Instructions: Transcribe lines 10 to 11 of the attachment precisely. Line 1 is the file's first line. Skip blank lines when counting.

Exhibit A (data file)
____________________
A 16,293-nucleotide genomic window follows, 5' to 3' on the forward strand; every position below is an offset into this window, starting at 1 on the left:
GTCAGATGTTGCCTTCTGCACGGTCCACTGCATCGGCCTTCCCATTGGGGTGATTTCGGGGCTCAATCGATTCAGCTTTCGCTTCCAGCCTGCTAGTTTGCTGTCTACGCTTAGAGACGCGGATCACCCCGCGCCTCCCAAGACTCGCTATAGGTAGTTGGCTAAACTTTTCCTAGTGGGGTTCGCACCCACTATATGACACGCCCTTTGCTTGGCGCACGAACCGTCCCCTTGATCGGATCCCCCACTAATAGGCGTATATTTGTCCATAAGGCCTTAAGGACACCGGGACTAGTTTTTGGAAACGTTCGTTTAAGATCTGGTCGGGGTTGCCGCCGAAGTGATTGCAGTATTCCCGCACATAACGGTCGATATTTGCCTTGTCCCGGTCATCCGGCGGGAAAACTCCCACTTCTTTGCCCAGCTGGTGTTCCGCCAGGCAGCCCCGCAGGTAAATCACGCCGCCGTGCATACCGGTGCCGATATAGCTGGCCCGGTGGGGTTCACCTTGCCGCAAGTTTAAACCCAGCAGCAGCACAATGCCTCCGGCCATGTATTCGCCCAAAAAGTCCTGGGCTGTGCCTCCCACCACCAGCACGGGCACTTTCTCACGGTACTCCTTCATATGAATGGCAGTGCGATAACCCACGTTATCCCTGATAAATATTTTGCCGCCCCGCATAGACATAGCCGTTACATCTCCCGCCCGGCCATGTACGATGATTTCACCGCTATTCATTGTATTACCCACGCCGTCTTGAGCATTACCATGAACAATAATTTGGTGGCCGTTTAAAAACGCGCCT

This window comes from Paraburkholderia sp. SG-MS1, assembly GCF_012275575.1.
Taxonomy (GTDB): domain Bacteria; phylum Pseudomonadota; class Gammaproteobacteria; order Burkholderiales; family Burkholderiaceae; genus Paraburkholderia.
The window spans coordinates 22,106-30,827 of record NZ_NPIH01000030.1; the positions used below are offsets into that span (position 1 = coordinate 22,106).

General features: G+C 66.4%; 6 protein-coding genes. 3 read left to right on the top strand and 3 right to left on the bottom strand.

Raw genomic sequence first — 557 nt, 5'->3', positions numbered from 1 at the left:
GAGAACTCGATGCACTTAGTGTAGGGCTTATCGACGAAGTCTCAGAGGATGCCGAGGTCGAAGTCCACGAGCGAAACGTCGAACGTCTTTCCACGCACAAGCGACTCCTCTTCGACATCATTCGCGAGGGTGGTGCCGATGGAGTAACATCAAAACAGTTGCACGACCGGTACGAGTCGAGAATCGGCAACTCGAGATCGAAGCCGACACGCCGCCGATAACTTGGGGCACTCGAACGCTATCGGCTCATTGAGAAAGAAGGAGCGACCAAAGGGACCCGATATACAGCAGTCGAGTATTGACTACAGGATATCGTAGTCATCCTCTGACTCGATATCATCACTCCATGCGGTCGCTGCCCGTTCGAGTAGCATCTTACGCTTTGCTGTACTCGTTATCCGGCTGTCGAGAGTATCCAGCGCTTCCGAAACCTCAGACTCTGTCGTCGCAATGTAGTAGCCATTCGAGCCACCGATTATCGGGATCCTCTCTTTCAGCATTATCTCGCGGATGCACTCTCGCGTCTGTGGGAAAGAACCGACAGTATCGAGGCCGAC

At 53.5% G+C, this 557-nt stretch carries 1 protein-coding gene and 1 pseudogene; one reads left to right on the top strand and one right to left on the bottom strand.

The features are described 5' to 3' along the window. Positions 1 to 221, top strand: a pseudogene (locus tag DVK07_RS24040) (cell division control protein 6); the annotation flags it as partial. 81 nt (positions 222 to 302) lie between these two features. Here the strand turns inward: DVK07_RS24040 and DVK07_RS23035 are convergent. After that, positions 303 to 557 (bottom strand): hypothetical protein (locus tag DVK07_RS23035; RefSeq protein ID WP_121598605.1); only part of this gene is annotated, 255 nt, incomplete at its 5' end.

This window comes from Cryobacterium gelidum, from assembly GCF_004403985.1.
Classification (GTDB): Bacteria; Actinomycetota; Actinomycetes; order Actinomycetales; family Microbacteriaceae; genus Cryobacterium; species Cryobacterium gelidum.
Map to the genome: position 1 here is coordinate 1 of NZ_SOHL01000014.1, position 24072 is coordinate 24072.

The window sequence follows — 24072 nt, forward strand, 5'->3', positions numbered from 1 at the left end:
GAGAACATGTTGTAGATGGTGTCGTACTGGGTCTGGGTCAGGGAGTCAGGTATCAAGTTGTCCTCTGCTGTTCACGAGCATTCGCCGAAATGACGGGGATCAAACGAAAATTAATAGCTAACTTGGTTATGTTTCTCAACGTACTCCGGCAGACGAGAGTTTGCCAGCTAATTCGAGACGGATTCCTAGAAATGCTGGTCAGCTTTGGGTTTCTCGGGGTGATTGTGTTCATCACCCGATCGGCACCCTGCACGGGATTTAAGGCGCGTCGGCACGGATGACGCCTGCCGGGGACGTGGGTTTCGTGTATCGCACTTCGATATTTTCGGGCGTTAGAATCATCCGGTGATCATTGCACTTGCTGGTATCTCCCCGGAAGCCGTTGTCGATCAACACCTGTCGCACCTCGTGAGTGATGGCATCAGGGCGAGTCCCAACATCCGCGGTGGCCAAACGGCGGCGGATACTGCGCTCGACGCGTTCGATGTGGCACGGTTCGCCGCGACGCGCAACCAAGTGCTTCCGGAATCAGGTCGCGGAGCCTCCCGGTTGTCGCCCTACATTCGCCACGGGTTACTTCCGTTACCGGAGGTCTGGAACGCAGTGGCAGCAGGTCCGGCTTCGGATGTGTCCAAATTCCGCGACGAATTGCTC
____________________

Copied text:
The features are described 5' to 3' along the window. Positions 1 to 221, top strand: a pseudogene (locus tag DVK07_RS24040) (cell division control protein 6); the annotation flags it as partial. 81 nt (positions 222 to 302) lie between these two features. Here the strand turns inward: DVK07_RS24040 and DVK07_RS23035 are convergent. After that, positions 303 to 557 (bottom strand): hypothetical protein (locus tag DVK07_RS23035; RefSeq protein ID WP_121598605.1); only part of this gene is annotated, 255 nt, incomplete at its 5' end.

This window comes from Cryobacterium gelidum, from assembly GCF_004403985.1.